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Are Google Real-Time Results a Boon or Bane for Soccer Fans?

google twitter1 Are Google Real Time Results a Boon or Bane for Soccer Fans?

Soccer fans around the world have been trained to proceed with caution when surfing the Internet and recording matches on television for later viewing. The obvious rules apply about avoiding soccer websites, blurring ones vision when accidentally seeing a BottomLine ticker scrolling by, and avoiding contact with Twitter or friends who like to blabber what the latest score is in a crunch game.

But now we have a new venue to be careful when visiting. And that’s Google, the search engine that used to be pretty safe territory in days of yore.

So what has Google done to be added to the list of websites that soccer fans should avoid? Just last week they unveiled their “Latest Results” real-time search feature which brings together the latest up-to-the-minute results from Twitter, blogs and other social media sites.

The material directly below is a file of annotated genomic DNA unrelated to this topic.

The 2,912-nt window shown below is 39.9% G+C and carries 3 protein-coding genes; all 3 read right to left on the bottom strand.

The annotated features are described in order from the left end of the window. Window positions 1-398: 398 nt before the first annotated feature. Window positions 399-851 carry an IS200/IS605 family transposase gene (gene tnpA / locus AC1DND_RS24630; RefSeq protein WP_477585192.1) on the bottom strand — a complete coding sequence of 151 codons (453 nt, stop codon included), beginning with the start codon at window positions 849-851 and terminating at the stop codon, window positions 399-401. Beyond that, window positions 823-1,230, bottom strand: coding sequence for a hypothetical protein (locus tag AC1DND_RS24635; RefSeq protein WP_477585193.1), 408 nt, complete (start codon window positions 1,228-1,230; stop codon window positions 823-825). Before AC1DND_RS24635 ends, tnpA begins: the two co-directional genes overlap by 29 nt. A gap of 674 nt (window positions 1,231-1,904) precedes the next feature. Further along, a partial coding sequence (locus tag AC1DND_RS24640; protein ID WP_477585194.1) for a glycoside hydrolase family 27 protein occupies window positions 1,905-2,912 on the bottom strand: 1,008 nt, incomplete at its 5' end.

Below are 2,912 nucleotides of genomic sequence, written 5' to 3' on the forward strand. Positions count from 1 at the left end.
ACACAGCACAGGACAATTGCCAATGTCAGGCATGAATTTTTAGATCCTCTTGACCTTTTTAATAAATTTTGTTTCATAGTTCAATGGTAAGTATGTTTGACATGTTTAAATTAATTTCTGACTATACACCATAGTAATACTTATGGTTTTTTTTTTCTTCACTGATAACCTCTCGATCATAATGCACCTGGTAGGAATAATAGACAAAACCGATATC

The way the feature works is that it appears near the top of very hot and timely search topics and then, without refreshing the page, scrolls through the up-to-the-minute headlines. Take a look at the above example from this past weekend shortly after the 2-0 win by Portsmouth against Liverpool.

The Latest Results feature is wonderful news for soccer fans who want to get the latest breaking news so they don’t have to visit Twitter search, Friendfeed or other sites. But, and it’s a big but, it means that soccer fans who timeshift and watch games at a later time have to be really careful what they type into Google in case they accidentally see up-to-the-minute news on their favorite club.

What do you think? Is the feature something you see yourself using in Google, or will you be trying to avoid the search engine at all costs during times when you may be at work recording games and surfing the Internet?


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About Christopher Harris

Founder and publisher of World Soccer Talk, Christopher Harris is the managing editor of the site. He has been interviewed by The New York Times, The Guardian and several other publications. Plus he has made appearances on NPR, BBC World, CBC, BBC Five Live, talkSPORT and beIN SPORT. Harris, who has lived in Florida since 1984, has supported Swansea City since 1979. He's also an expert on soccer in South Florida, and got engaged during half-time of a MLS game. Harris launched EPL Talk in 2005, which was rebranded as World Soccer Talk in 2013.
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